Blowgun and Dart Making

Sonny Ledford

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Bob Reed

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Walker Calhoun

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Ani-Kuwih [Mulberry] Dancers

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Sonny Ledford

Carver, dancer, and lecturer on Cherokee history

Cherokee, NC (Qualla Boundary)

When Sonny Ledford teaches others about Cherokee culture, he says, "I tell about how I grew up, from a child to a man." As a small child growing up in Birdtown, Ledford spoke Cherokee, and he only began to learn English when it became a practical necessity for enrolling in kindergarten. His mother, a member of the Bird Clan, and his father, a member of the Long Hair Clan, both spoke Cherokee as their first language, and were deeply versed in the tribe's history and traditions of artistry. Geneva Teesatuskie Ledford, his mother, was from the Snowbird Community.

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Bob Reed

Cherokee arrowhead and blowgun maker

Cherokee, NC (Qualla Boundary)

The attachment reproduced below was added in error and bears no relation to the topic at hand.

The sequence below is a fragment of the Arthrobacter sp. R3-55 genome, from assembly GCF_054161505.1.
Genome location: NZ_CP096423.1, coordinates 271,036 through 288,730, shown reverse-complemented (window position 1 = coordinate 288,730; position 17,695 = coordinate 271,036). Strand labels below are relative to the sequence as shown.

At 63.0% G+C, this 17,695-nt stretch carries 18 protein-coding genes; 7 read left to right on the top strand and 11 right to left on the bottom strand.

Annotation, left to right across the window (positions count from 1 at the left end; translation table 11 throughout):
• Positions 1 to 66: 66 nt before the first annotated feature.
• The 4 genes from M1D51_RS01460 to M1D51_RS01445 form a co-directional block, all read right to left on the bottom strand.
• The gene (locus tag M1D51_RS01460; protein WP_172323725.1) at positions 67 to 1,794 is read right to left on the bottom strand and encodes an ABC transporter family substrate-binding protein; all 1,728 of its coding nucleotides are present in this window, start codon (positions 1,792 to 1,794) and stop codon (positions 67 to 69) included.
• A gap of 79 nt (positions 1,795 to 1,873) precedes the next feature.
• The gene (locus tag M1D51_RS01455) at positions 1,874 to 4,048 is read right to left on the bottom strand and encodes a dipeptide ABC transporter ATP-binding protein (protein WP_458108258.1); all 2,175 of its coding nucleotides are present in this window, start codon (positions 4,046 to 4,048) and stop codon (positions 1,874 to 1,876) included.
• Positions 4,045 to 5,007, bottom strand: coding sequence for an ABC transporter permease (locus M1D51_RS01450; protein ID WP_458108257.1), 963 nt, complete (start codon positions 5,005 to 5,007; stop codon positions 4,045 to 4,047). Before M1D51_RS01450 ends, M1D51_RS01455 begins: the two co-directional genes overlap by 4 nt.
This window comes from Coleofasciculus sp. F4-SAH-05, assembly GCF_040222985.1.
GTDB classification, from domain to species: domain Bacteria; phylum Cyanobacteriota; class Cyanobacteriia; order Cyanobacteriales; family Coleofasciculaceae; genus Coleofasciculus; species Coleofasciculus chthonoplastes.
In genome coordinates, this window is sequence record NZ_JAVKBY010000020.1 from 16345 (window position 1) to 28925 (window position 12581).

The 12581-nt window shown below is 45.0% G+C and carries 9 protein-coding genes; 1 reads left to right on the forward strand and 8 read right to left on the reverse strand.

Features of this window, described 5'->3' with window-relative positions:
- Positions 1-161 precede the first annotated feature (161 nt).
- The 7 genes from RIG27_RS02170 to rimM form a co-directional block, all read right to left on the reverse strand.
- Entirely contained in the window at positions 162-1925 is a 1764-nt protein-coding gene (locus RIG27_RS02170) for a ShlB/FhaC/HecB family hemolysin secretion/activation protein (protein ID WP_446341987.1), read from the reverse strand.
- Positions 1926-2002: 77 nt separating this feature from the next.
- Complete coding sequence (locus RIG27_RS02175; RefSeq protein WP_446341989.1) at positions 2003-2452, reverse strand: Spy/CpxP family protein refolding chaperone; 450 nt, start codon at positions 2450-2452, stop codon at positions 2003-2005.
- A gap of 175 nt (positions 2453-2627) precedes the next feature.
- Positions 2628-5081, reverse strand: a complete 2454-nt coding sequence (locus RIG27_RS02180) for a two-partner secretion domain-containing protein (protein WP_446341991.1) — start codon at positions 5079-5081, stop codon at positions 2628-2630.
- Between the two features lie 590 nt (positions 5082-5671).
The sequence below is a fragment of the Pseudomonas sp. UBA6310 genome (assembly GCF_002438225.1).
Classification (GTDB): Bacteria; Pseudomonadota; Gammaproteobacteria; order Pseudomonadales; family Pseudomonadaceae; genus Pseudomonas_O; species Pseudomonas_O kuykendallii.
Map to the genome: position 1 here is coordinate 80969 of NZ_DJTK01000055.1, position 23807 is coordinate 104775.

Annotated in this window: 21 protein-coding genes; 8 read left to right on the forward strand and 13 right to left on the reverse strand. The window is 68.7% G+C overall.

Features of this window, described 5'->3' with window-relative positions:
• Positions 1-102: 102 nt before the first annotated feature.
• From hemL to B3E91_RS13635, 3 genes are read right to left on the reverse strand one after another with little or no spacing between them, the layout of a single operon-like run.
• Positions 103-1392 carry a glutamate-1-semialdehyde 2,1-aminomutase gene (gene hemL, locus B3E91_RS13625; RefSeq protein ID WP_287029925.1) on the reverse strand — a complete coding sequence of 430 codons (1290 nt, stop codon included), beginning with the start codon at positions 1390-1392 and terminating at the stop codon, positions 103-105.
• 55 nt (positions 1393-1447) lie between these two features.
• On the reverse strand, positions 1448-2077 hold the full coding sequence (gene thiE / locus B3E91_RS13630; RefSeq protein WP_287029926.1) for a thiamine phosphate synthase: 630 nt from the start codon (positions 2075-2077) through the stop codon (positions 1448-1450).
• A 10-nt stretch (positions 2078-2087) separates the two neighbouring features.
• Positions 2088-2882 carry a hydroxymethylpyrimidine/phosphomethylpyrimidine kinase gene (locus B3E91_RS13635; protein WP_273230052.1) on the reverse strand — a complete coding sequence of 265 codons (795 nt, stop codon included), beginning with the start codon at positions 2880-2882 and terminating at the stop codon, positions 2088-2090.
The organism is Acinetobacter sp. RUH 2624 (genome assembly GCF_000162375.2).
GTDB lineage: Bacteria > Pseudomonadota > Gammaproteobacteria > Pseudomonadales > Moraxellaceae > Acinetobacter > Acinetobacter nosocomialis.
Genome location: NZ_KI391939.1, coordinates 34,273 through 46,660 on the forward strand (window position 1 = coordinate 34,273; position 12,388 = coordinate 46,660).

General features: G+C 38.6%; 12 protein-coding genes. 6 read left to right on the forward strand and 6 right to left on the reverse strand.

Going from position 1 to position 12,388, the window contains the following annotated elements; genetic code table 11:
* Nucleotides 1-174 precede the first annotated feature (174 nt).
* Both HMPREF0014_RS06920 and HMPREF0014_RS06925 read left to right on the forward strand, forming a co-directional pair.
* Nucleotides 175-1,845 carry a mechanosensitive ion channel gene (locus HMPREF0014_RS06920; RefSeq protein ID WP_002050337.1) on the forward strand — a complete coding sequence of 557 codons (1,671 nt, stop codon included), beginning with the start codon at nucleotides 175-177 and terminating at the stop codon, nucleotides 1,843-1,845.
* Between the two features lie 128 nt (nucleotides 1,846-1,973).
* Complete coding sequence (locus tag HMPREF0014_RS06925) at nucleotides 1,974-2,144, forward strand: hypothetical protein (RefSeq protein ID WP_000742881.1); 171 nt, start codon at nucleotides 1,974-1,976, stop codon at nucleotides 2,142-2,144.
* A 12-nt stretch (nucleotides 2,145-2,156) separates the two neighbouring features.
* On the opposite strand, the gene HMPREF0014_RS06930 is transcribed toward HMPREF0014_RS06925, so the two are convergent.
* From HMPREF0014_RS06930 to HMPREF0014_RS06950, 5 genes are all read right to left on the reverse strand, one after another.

Bob Reed demonstrates the making of arrowheads, blowguns, and blowgun darts as well as the use of the blowgun. He also demonstrates wood carving and chipping arrowheads. His presentations describe Cherokee life during the 1500 - 1700s, a time when Cherokees were making their own tools. Typically, he presents school programs for students in 5th grade and older, and he always leaves time for question and answer sessions.

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Walker Calhoun

Cherokee singer, dancer, banjo player

Cherokee, NC (Qualla Boundary)

Walker Calhoun, respected Cherokee elder, sang the traditional sacred dance songs of the Cherokee, and played an important role in maintaining and passing on these traditions to the next generation. In his later years, he led two traditional dance groups that accompanied him to performances, The Raven Rock Dancers and the Warriors of AniKituhwa. Walker Calhoun also demonstrated how to make the Cherokee blowgun from river cane and how to make blowgun darts from wild thistle.

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Ani-Kuwih [Mulberry] Dancers

Cherokee dancers

Cherokee, NC (Qualla Boundary)

The Ani-Kuwih, or Mulberry, Dancers perform traditional Cherokee dances, demonstrate blowguns, and can give Cherokee language lessons. A group of about ten children, ages 5-12, these dancers can perform for large or small audiences or any age. For the past three years, these children have learned dances, language, and more under the guidance of Myrtle Driver, Tribal Cultural Traditionalist in the Office of Cultural Resources of the Eastern Band.

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